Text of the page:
Your company’s bills and transactions have reached a new level of complexity. And that’s all thanks to the Supreme Court’s ruling on the much-anticipated South Dakota v. Wayfair case.
Now, online sales are taxable. Economic nexus is standard. And, no surprise, states are jumping at the chance to bring in more revenue via tax collection (and higher bills for your company).
As if that wasn’t enough to adjust to, there’s more. Each state is taking a different approach on the specifics of how economic nexus will work within its borders.
That means it’s more crucial than ever before for your staff to have a handle on states’ sales tax standards. A/R has to make sure it’s charging the right sales tax and A/P has to guarantee it’s paying the right sales tax.
Here’s what you need to know – about the case and states’ actions – to maintain sales tax accuracy and compliance in Finance.
The Court’s stance
At its core, South Dakota v. Wayfair hinged on whether a state can require remote sellers to collect and remit sales tax “without some additional connection to the State.”
The Court pointed out that many people believe the physical presence rule is outdated. (In 1992, less than 2% of people had Internet. Today, 89% of people do.) With so many transactions occurring online now, taxing online sales would level the playing field for all businesses.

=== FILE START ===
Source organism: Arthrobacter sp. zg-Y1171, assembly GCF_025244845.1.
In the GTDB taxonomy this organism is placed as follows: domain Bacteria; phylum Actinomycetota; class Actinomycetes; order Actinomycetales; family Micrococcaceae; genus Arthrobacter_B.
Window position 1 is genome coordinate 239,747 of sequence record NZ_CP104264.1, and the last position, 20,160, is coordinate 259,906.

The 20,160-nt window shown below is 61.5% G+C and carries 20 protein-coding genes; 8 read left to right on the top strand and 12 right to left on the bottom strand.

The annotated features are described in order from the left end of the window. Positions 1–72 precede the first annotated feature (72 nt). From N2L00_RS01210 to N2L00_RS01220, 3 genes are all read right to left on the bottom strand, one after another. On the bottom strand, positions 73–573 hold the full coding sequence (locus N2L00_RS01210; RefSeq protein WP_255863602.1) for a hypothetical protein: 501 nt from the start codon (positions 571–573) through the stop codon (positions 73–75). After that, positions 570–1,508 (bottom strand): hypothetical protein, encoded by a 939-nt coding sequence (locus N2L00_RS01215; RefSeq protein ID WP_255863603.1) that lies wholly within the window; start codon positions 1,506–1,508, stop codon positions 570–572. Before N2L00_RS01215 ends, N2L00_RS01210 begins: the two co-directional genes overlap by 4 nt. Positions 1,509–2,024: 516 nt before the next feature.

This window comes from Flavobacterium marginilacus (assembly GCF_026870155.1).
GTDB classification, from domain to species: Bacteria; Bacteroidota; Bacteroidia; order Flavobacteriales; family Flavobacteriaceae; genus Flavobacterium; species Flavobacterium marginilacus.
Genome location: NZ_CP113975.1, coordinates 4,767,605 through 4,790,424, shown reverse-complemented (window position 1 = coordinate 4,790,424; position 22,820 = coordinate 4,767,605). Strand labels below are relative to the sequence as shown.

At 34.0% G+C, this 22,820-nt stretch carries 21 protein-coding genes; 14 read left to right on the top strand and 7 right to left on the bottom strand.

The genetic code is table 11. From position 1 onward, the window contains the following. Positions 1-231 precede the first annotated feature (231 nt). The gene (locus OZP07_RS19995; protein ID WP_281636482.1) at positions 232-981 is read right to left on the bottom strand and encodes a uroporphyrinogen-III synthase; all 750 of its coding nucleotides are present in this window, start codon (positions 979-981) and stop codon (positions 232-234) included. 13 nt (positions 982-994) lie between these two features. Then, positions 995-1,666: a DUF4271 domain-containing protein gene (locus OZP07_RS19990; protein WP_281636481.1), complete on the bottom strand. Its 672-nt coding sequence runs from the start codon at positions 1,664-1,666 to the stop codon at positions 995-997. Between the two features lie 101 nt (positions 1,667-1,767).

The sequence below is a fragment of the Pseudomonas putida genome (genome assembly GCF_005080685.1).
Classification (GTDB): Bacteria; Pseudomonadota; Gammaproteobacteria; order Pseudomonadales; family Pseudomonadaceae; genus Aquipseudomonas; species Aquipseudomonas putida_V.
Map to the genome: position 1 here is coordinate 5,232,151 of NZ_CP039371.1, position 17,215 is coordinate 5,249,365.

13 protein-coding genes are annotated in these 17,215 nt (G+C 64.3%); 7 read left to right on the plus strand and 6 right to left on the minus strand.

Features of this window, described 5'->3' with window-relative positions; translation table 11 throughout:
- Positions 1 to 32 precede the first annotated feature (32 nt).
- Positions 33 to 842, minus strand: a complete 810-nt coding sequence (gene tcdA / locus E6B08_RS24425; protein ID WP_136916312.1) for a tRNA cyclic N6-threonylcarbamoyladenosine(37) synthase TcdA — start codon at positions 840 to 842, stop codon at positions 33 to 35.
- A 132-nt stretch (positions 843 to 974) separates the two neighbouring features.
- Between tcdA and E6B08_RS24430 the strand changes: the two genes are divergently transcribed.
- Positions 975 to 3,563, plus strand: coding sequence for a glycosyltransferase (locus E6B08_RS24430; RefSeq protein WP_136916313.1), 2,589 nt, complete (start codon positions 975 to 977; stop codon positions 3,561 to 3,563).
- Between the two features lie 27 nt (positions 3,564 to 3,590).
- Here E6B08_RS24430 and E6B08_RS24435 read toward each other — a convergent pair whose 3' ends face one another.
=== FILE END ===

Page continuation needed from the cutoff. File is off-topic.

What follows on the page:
And in a 5-4 decision, those pro-state voices won out.
The current atmosphere
Since the ruling was issued in late June, 28 states have implemented or updated economic nexus rules.
Those states, by region, are:
- Northeast: CT, MA, ME, PA, RI and VT
- South: AL, GA, KY, LA, MS, NC, OK and TN
- Midwest: IL, IN, IA, MI, MN, NE, ND, OH, SD and WI, and
- West: HI, UT, WA and WY.
And we don’t need to a crystal ball to predict that more states will be joining the trend.
Gearing up the troops
With so much already happening and more to come, now’s the time check in with A/P and A/R to make sure they’re on top of it all.
Again, the key reminder to address with both groups is that each state is unique. Individual states have to determine their own:
- thresholds – both for dollar amount and transition count
- effective date – when collection is enforced and if there’s any leeway, and
- retroactivity – luckily, most so far are choosing to only apply the rules prospectively.
It’s up to A/P and A/R to know the specific thresholds, deadlines and details of the states your company does business in or with. (And going forward, they’ll also need to keep an eye on states that haven’t yet made rules to see if they do end up enacting more sales tax legislation.)
You’ll want to see that these departments establish a system to track all that information.
With a solid reference point, you can rest assured A/R and A/P are both on top of charges and payments, so your company stays in good standings with the feds and your bills stay accurate.
Stay tuned. We’ll update you as things change on the sales tax front.
For a complete state-by-state guide to online sales tax, you can access an exclusive report here.